My first graphic novel, Starblood, came out on May 29th 2015. Illustrated by Anna Dmitrieva, the story was adapted from
the novel of the same name that was published back in 2012.
I would like to talk a little about the process of converting the novel into the graphic novel.
In addition to the normally expected issues to be considered, about how language can be interpreted differently by the
reader, English is the second language of my artist, so I had to ensure that instructions were clear and unlikely to have
more than one meaning that could be corrupted by a translation tool.
The graphic novel is much shorter than the novel so the next thing I had to bear in mind was what to keep and what to
lose. I chose to concentrate on three characters’ story arcs. We agreed the concept art for these three characters before
we started on the panels, but we still needed to make a few changes at each stage of the process.
After the character sketches I wrote a script for the graphic novel. My artist, Anna, first hand-sketched the idea for each
panel and then created the final art. This was vital as for many pages her vision and mine varied significantly. Sometimes
my vision won out and at other times I agreed with her changes. In this way the graphic novel is very much a
Before writing the script I did plenty of research, both of finished graphic novels and of scripts I had been lucky enough
to obtain. I used certain industry standards, such as capitals for text that appears on the page and lower case for
descriptions of how images should appear.
At this point some examples from the script I handed to my artist might be useful and of interest.
“1. We open with a ¾ page image of a room. The room contains a single bed, a wardrobe and the floor is bare boards.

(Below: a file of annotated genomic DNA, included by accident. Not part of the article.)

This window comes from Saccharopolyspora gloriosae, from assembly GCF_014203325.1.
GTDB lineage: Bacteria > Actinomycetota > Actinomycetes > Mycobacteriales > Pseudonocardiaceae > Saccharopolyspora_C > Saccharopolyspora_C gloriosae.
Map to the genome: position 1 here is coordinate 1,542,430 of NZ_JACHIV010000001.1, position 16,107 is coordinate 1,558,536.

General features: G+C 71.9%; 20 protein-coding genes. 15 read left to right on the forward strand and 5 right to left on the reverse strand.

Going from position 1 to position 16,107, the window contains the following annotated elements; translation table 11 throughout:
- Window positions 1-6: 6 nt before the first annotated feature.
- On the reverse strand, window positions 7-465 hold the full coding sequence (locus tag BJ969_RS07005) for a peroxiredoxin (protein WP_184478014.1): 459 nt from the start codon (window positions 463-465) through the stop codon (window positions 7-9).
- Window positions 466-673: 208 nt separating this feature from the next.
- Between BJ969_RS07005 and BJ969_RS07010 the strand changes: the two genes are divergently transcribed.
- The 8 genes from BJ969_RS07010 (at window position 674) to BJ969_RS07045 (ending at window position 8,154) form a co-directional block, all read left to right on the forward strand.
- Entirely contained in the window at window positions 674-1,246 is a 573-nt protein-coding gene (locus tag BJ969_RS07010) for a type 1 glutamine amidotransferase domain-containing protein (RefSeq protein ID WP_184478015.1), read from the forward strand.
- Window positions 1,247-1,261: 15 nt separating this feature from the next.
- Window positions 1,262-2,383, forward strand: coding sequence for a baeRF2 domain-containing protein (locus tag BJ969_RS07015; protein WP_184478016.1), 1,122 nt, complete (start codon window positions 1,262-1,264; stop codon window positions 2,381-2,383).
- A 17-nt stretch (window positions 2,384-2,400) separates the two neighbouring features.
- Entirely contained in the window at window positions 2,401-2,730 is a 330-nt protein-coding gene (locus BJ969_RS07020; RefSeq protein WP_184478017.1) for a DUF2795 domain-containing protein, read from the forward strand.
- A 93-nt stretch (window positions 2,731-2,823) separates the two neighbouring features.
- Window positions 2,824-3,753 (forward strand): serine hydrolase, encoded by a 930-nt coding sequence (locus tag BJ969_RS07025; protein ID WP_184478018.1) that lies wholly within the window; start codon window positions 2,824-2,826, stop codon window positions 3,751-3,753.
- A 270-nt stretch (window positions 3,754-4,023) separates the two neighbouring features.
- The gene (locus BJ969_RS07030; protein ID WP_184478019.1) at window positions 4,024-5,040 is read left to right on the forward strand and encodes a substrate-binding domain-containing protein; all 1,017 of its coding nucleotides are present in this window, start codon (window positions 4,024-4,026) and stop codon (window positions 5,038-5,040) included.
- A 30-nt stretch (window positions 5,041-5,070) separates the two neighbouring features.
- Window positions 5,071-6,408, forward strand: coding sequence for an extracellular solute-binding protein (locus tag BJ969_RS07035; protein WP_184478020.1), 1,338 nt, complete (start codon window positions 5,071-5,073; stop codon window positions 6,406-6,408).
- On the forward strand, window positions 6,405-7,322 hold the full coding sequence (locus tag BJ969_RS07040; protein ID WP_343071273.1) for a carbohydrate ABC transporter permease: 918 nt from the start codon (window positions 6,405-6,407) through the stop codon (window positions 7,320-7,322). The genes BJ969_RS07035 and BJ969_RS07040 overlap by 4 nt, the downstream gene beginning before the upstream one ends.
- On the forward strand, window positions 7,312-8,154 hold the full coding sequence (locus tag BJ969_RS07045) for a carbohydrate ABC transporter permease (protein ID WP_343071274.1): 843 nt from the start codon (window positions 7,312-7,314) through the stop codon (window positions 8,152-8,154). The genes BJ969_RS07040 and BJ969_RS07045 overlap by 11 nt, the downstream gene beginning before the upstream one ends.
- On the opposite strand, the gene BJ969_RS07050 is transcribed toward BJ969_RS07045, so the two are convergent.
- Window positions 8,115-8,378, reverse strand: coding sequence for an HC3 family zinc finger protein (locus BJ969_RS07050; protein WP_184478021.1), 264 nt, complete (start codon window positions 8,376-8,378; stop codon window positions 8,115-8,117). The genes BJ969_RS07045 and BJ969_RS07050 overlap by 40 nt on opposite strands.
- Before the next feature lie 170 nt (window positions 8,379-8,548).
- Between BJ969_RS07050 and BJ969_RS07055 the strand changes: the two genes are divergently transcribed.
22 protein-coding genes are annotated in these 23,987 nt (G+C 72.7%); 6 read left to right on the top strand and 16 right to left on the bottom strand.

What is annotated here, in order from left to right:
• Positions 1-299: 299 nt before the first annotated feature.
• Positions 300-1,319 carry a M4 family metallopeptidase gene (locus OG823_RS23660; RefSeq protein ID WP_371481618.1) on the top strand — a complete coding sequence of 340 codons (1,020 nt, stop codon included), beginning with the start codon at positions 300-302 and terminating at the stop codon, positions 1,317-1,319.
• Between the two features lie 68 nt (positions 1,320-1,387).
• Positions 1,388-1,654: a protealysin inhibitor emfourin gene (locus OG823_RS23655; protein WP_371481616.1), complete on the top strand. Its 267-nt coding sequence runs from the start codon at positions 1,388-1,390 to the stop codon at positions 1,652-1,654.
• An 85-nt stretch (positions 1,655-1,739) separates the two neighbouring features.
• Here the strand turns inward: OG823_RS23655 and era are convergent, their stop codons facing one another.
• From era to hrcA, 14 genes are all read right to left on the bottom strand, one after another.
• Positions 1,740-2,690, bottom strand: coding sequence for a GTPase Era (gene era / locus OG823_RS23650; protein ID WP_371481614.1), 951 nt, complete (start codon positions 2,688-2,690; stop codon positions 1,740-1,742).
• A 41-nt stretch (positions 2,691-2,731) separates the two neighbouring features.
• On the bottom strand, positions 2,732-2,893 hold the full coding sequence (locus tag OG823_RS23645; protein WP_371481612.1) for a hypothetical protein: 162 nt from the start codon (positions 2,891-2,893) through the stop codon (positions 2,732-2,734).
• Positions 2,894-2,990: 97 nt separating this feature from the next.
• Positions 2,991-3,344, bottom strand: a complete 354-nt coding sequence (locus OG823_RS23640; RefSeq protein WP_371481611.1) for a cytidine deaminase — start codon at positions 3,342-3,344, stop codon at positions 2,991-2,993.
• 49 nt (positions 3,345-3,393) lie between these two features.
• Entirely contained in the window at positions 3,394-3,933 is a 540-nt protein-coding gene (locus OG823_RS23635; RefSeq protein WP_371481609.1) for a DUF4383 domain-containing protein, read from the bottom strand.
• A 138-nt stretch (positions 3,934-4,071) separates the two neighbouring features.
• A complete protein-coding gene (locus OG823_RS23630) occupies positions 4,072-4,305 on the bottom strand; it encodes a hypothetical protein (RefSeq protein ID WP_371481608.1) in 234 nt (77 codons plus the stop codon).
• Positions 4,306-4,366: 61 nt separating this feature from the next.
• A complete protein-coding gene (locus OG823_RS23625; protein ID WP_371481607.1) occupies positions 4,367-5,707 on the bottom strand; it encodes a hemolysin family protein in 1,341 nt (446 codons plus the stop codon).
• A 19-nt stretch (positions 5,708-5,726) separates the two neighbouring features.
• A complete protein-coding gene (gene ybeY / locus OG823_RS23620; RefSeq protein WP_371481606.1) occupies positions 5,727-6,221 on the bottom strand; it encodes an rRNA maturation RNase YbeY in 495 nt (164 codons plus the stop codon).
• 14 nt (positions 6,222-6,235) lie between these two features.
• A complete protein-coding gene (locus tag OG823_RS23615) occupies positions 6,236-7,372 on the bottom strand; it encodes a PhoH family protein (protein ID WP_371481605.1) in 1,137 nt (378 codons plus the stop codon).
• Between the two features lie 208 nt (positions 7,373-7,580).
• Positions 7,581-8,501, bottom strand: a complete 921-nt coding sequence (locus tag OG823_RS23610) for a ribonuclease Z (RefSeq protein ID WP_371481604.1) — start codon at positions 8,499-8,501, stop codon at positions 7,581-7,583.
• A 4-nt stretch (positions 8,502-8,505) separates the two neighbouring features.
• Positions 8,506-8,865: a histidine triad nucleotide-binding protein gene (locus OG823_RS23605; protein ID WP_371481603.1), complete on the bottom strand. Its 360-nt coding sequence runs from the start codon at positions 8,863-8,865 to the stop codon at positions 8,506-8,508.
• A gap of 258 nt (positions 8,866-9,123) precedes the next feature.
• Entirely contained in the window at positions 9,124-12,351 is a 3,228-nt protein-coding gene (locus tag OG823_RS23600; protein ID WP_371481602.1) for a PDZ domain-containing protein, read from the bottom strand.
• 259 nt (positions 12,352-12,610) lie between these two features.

Everywhere (walls, floor, ceiling) magical symbols have been scribbled. Satori stands naked in the room in a magical
circle. On the bed we can make out photos of a woman’s face – Star. In Satori’s hand he holds a dagger with gems on
the handle and a wavy blade.
SATORI: THIS IS MY WILL
In the final ¼ of the page a woman is stepping through a rift in reality. Behind her we can make out swirling chaos. This
woman is Lilith. She too is naked and she is also completely hairless at this point with bright green eyes.”
I numbered the pages but just left a line between scenes, or panels. I kept the same format throughout the process.
“4. The man is on his knees. Lilith towers above him. His knife is held between her thighs like a dildo and her face is full
of rage while his is terrified. We can see the moon above them.
LILITH: SUCK MY COCK!
CAP: HE PLEADS WITH HER TO SHOW MERCY. HIS BROKEN TONGUE SPITS PROMISES HE WILL NOT KEEP.
EXQUISITE SCREAMS OF AGONY ECHO THROUGH THE ALLEYWAY AS SHE MAKES HER VIRGIN HOLE AND
FUCKS HIM UNTIL HE STOPS TWITCHING.”
The script took about two months to write, but the novel had taken 18 months, so no doubt a script from scratch would
take longer. The art took over a year from concept art to finished pages, 15 months to be exact. During that time the artist
and myself were in contact almost daily, discussing what was needed and making changes as the work progressed.
And that is pretty much it. Finding the right artist and establishing a suitable form for two way communication are tricky
but essential and the rest is trial and error until you get something both are happy with and proud to own.
Now Anna and I are doing the same with Psychonaut.